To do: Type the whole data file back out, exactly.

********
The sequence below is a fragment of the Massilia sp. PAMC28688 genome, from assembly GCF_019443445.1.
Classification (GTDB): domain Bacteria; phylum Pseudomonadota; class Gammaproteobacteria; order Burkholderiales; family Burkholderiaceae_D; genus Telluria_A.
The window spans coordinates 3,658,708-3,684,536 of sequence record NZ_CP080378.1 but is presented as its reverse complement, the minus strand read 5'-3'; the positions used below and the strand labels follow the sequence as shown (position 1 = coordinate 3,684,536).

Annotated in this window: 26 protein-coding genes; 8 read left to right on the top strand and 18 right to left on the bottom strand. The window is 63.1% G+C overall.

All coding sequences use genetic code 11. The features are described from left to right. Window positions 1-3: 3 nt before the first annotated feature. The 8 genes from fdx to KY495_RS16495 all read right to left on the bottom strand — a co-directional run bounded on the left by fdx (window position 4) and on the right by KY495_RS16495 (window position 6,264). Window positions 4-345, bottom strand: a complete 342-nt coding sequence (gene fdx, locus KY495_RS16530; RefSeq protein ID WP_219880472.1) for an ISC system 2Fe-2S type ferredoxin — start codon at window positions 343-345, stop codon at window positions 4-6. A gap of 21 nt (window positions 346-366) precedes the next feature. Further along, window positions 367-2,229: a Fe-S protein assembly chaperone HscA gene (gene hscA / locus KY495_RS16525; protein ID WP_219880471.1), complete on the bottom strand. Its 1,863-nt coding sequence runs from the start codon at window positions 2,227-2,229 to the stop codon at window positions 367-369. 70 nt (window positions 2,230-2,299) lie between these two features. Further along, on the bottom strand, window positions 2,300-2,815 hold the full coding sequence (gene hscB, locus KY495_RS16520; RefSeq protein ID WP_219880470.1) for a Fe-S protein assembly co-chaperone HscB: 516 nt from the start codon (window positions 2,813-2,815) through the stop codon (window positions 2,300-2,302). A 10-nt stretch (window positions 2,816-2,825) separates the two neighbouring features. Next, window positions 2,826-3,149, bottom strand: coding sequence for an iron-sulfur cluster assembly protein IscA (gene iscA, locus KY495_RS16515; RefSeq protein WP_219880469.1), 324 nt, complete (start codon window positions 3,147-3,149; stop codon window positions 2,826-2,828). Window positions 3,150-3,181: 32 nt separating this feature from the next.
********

The sequence below is a fragment of the Massilia sp. PAMC28688 genome, from assembly GCF_019443445.1.
Classification (GTDB): domain Bacteria; phylum Pseudomonadota; class Gammaproteobacteria; order Burkholderiales; family Burkholderiaceae_D; genus Telluria_A.
The window spans coordinates 3,658,708-3,684,536 of sequence record NZ_CP080378.1 but is presented as its reverse complement, the minus strand read 5'-3'; the positions used below and the strand labels follow the sequence as shown (position 1 = coordinate 3,684,536).

Annotated in this window: 26 protein-coding genes; 8 read left to right on the top strand and 18 right to left on the bottom strand. The window is 63.1% G+C overall.

All coding sequences use genetic code 11. The features are described from left to right. Window positions 1-3: 3 nt before the first annotated feature. The 8 genes from fdx to KY495_RS16495 all read right to left on the bottom strand — a co-directional run bounded on the left by fdx (window position 4) and on the right by KY495_RS16495 (window position 6,264). Window positions 4-345, bottom strand: a complete 342-nt coding sequence (gene fdx, locus KY495_RS16530; RefSeq protein ID WP_219880472.1) for an ISC system 2Fe-2S type ferredoxin — start codon at window positions 343-345, stop codon at window positions 4-6. A gap of 21 nt (window positions 346-366) precedes the next feature. Further along, window positions 367-2,229: a Fe-S protein assembly chaperone HscA gene (gene hscA / locus KY495_RS16525; protein ID WP_219880471.1), complete on the bottom strand. Its 1,863-nt coding sequence runs from the start codon at window positions 2,227-2,229 to the stop codon at window positions 367-369. 70 nt (window positions 2,230-2,299) lie between these two features. Further along, on the bottom strand, window positions 2,300-2,815 hold the full coding sequence (gene hscB, locus KY495_RS16520; RefSeq protein ID WP_219880470.1) for a Fe-S protein assembly co-chaperone HscB: 516 nt from the start codon (window positions 2,813-2,815) through the stop codon (window positions 2,300-2,302). A 10-nt stretch (window positions 2,816-2,825) separates the two neighbouring features. Next, window positions 2,826-3,149, bottom strand: coding sequence for an iron-sulfur cluster assembly protein IscA (gene iscA, locus KY495_RS16515; RefSeq protein WP_219880469.1), 324 nt, complete (start codon window positions 3,147-3,149; stop codon window positions 2,826-2,828). Window positions 3,150-3,181: 32 nt separating this feature from the next.